This year’s Innovation in Affordable Housing (IAH) Student Design and Planning Competition generated more interest and visibility than ever before. During the initial phase of the competition, a panel of housing and development professionals selected four finalist teams: the University of California, Berkeley; the University of Maryland at College Park; Virginia Polytechnic Institute & State University (Virginia Tech); and Yale University. These teams must consider the planning context (that is, zoning requirements), local economic conditions, a feasible financing plan, the built environment, and the larger social needs of the community as they create their final development plans for the competition.
The project site for the 2019 competition is located along the world-famous San Antonio River Walk. In 2009, a new section of the River Walk, the Museum Reach, added 1.3 miles of trails and walkways to the attraction. Museum Reach is also the site of a planned housing development from the San Antonio Housing Authority (SAHA) called the Rex that will provide city residents with more affordable housing units and access to tourist hotspots.
Visiting the San Antonio Housing Authority and the Site
SAHA manages more than 27,000 housing units throughout San Antonio through three primary housing programs: 14,000 housing choice voucher (Section 8) dwellings, more than 7,000 mixed-income rental units in 46 communities, and more than 6,000 apartments in 70 public housing communities. The students were impressed with SAHA’s affordable housing portfolio and its role in expanding housing options and empowering residents through support services, for which the agency has received many well-deserved awards and commendations.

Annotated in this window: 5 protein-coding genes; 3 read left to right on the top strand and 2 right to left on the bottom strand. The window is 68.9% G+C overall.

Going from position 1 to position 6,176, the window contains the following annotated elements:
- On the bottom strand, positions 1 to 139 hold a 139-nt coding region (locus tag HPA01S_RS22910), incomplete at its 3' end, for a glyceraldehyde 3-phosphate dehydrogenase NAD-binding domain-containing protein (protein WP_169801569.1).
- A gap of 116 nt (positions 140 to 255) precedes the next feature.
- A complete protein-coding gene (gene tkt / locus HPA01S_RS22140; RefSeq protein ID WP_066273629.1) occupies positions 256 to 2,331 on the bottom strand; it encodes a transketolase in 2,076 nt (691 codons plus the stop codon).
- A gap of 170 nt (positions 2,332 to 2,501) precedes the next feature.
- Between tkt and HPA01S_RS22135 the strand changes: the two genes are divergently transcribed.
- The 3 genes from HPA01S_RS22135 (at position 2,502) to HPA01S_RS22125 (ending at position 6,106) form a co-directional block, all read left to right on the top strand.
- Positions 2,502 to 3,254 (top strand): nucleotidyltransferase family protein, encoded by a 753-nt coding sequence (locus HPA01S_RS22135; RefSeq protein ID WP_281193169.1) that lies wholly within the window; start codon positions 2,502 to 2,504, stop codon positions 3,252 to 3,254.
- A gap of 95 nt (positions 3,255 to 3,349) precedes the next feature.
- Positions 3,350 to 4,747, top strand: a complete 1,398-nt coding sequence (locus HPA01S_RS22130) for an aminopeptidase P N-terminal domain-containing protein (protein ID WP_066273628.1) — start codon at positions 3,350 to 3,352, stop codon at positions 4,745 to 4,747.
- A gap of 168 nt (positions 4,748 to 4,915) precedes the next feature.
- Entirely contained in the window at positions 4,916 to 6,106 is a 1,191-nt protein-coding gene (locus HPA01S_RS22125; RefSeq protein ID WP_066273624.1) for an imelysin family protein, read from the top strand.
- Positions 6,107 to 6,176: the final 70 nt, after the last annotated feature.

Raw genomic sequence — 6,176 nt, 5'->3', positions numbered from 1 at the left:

The four finalist teams participating in the 2019 IAH Student Design and Planning Competition include students from the University of California, Berkeley; the University of Maryland at College Park; Virginia Polytechnic Institute & State University (Virginia Tech); and Yale University.
On March 6, the four finalist student teams visited the site and found that SAHA had presented them with a considerable challenge. According to SAHA, the new Rex development will offer housing options for residents earning a range of incomes, with a focus on serving as workforce housing for families and individuals who reside near the River Walk and other tourist attractions. Because the tourism and service industries drive the local economy, the city’s need for workforce housing has never been greater. One of the teams’ biggest challenges will be to address transportation connectivity. However, as SAHA president and chief executive officer David Nisivoccia emphasized during the site visit, people come first. Anything that is built must consider how San Antonio’s residents are tied to community and cultural traditions. SAHA plans to oversee the construction of approximately 100 new mixed-income units on the 2.58-acre site along with commercial mixed-use space and amenities.